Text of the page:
Food For Thought: Wenonah Hauter connects politics, economics to U.S. food system


Iowa State Daily

Wenonah Hauter comes to Iowa State to discuss her book Foodopoly on October 22, 2013.

Logan Kahler

As part of the third annual food day at Iowa State, Wenonah Hater presented how economics and politics connect behind our current food systems.

Hauter is the author of “Foodopoly: The Battle Over Future of Food and Farming in America.”

Hauter’s book and lecture focused on the investigation of economics and politics behind our current food systems.

She also places emphasis on how corporate consolidation affects farmers and the consumers who purchase agricultural products.

Hauter analyzed the corruption behind corporations and the legality issues with corporate seed companies.

“It is truly the love of money that has superseded the value of life,” said Regina Behmlander, activist for Preserve Family Farms.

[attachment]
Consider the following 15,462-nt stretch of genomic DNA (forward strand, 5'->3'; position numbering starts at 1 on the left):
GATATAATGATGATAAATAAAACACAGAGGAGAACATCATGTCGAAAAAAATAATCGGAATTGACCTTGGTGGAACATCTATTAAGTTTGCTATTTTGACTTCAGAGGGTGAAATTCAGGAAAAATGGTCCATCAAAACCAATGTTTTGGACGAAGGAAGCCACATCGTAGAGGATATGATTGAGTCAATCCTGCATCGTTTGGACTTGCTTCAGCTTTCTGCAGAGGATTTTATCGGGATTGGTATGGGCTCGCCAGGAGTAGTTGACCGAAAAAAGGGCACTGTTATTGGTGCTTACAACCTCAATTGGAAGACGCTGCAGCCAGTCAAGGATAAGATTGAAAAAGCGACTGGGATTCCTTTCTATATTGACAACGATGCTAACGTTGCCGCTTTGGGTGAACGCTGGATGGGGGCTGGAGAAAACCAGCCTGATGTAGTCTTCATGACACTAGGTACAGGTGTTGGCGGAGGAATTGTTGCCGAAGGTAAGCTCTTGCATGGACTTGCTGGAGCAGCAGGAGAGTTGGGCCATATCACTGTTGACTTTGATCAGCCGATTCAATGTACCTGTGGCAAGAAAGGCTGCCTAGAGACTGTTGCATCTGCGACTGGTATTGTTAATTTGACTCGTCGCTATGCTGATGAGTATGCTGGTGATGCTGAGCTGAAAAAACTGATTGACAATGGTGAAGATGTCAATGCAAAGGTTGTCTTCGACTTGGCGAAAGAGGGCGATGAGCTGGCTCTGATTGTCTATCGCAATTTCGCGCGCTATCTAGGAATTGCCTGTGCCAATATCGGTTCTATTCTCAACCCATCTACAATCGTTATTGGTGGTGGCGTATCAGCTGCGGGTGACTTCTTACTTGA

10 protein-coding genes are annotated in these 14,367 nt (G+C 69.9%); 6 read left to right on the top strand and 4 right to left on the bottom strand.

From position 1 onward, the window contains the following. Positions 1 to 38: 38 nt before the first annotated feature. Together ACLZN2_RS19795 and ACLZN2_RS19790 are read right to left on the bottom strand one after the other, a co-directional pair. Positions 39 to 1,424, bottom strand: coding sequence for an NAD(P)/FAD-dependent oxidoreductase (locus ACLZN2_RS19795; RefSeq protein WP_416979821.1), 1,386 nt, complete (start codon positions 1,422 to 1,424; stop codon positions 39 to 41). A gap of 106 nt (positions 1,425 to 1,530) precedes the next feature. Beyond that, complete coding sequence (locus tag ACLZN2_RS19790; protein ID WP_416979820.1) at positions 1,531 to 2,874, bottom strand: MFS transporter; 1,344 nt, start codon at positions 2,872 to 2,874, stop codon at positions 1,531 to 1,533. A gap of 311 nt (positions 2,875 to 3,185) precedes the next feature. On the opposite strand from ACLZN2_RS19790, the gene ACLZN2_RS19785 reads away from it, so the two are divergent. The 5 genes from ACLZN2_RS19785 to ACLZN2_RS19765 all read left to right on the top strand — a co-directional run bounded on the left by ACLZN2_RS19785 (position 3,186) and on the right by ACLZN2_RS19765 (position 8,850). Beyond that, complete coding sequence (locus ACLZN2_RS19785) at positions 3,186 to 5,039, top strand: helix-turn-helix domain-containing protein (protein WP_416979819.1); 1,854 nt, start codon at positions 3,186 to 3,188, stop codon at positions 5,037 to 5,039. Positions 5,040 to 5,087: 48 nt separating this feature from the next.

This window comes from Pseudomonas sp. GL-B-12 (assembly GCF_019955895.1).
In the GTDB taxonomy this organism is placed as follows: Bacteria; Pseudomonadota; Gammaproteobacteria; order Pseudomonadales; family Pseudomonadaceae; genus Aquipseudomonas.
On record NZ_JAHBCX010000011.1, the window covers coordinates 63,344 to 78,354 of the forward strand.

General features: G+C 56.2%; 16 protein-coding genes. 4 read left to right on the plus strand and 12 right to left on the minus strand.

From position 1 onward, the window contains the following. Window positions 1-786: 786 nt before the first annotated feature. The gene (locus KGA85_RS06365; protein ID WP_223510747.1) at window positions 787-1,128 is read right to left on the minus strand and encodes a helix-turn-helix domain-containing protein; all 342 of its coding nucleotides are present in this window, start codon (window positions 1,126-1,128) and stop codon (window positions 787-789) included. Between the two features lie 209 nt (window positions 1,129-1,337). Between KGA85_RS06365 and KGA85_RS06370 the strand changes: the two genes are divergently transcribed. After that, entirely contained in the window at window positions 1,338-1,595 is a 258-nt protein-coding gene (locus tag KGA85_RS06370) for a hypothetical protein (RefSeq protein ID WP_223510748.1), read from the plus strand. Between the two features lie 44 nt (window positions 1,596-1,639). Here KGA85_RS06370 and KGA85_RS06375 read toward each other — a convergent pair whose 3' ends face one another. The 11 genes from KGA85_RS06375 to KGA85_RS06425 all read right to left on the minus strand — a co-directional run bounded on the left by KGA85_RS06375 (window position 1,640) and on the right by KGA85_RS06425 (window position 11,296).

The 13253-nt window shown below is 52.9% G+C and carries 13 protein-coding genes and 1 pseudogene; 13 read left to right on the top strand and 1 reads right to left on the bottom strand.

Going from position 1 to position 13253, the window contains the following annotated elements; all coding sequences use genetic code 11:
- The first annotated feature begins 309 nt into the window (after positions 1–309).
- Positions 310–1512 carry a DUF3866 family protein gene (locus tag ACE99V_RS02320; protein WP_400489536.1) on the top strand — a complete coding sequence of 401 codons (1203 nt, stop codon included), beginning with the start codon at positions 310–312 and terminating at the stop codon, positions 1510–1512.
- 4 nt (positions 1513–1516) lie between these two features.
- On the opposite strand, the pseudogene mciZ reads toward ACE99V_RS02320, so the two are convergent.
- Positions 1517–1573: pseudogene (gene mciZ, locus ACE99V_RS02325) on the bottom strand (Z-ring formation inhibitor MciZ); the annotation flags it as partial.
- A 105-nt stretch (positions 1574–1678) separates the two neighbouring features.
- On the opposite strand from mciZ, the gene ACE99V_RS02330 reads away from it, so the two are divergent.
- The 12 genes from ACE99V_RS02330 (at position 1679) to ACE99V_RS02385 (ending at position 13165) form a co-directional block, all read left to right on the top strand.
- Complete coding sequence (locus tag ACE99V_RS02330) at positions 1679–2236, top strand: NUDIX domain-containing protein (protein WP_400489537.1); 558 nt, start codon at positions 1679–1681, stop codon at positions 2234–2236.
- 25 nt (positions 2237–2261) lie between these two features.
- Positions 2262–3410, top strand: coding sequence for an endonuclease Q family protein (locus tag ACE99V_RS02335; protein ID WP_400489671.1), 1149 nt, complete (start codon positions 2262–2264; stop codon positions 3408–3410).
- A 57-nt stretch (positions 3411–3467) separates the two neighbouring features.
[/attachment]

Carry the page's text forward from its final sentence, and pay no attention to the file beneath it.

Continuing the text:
Hauter said she truly believes local farmers are very important.

The lecture began with a brief history lesson, starting with the Great Depression. The Great Depression had a lot of influence on the agricultural economy in the United States, Hauter said. 

Hauter then spoke on corporation power in U.S. elections, claiming that whichever business has the most money controls the government.

With the control of government, comes the control of trade, she said. 

Hauter said America needs to build political power to challenge corporations like Monsanto and Wal-Mart, the junk food industry and other economics of politics that promote a range of policies that influence America’a food system.

She calls this “Food for thought” because “the democracy has been weakened.”

One of the reasons Hauter wrote “Foodopoly” is the thought that Americans need to grow our food locally, but the main reason, she said, is because she wanted to make the case that we need to get involved in politics. 

One of her thoughts is that in order to change the policies our country has made, the younger generation needs to get involved with politics and stand up against corporations.

“We have to know where we have been to know where we need to go,” Hauter said.